Austrians like to show off their serious appreciation of classical music. But if you want them to erupt into joyful singing, you’ve got to play them some Austropop. And you may learn some Dialekt, too
It was two o’clock on a Friday morning. I’d followed a herd of
colleagues to Bettelalm: a sweaty underground cavern that has
no business in Vienna’s genteel 1st district. And with my Austrian
colleagues, something was afoot.
Eyes closed, they’d linked arms and appeared to be having a transcendental experience brought on by a song about skiing. Proudly multinational we may have been, but clearly our annual office party had just split along native/expat lines. It had something to do with the music. The locals looked like they’d known this song – Schifoan by Wolfgang Ambros – since the womb. They smiled drunkenly, swayed deliriously and croaked along.
A few colleagues were not so enthusiastic. “I’m embarrassed to be Austrian right now,” said a Styrian friend, as we retreated to a corner and watched the place erupt to another classic of Austropop. In a nation known for high culture – opera, theater, philharmonic orchestras – some clearly saw this 1960s pop genre as a dark secret that belonged right here: underground.
But while some deny it and others acknowledge it only after a Seidl or two of Stiegl, Austropop can teach us much about what makes Austrians tick. It was during that same winter that I met my now-girlfriend in the well-loved Cafe Hawelka. Over a cup of tea, she informed me that there was a song about a naked man sitting in this very Kaffeehaus. Every Austrian knew it, apparently. As we parted ways at Stephansplatz, a link to that Georg Danzer classic pinged into my phone.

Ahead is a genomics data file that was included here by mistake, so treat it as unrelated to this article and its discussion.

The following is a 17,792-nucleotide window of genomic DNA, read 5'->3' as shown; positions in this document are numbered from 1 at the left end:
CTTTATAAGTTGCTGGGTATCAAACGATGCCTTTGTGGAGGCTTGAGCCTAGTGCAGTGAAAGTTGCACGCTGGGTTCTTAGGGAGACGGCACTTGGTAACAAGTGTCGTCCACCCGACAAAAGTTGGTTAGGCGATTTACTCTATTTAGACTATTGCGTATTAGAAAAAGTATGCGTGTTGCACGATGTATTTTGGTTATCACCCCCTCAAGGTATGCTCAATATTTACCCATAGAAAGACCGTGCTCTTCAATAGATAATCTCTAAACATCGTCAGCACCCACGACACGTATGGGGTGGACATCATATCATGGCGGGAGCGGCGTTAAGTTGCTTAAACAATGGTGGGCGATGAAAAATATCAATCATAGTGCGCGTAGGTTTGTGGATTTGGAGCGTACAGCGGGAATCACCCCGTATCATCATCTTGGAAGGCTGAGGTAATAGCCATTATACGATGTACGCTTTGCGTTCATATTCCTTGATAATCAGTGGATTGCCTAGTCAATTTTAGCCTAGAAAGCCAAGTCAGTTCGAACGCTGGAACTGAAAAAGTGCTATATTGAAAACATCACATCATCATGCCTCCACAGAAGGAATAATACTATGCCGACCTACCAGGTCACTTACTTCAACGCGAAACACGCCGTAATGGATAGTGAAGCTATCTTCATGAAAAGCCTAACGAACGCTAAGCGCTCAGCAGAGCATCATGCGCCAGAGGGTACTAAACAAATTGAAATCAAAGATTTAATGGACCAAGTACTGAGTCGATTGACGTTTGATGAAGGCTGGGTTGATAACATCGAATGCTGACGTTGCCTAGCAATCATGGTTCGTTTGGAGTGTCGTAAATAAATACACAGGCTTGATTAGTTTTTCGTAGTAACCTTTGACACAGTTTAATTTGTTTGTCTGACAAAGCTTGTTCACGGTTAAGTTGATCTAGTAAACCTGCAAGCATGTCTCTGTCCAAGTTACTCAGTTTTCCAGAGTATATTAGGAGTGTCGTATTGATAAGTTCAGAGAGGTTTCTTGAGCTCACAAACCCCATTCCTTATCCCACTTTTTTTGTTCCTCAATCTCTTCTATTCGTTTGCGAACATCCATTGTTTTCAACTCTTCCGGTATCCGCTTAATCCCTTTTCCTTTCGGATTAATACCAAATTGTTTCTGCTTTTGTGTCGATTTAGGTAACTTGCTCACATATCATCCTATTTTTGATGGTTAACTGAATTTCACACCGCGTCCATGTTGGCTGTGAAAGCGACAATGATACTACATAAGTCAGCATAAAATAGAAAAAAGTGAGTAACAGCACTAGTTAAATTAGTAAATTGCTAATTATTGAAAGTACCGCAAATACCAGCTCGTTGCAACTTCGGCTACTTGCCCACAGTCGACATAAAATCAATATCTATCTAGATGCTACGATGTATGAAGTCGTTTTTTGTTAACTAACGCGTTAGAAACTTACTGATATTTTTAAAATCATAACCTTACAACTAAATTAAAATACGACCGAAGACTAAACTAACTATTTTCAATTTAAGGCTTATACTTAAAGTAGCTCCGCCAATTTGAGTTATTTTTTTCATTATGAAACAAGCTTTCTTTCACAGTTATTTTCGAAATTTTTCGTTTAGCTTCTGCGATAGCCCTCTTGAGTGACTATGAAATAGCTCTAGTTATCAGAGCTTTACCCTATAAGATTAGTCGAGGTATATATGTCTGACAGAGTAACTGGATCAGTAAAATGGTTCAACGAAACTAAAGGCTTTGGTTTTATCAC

The music video, actually filmed on location in Hawelka, was as mad as you’d expect, leaving no doubt about the Schmäh at play. The intensely Viennese lyrics, well…they gave us a nice little get-to-know-you project. Over the weeks that followed, I got a musical Dialekt lesson on every date. We plundered YouTube for Danzer, Ambros and Rainhard Fendrich, the third of the genre-defining “Austria3.” The songs seemed mostly about losing your money on holiday (Strada del Sole), jumping in muddy puddles (Hupf’ in Gatsch) and, of course, corpses. Here an unidentified body in a Gemeindebau (Da Hofa); there an entire graveyard full of them (Es Lebe Der Zentralfriedhof).
My girlfriend is one of those English-loving Teutonics who doesn’t speak German except when she has to, but she couldn’t resist a smile as she “translated” the lyrics into Hochdeutsch for me. German was one thing, Dialekt another.
Thus it only seemed right that we celebrated a large part of her January birthday in the Zentralfriedhof, singing along with
Ambros in a suitably secluded corner. I’d come a long way.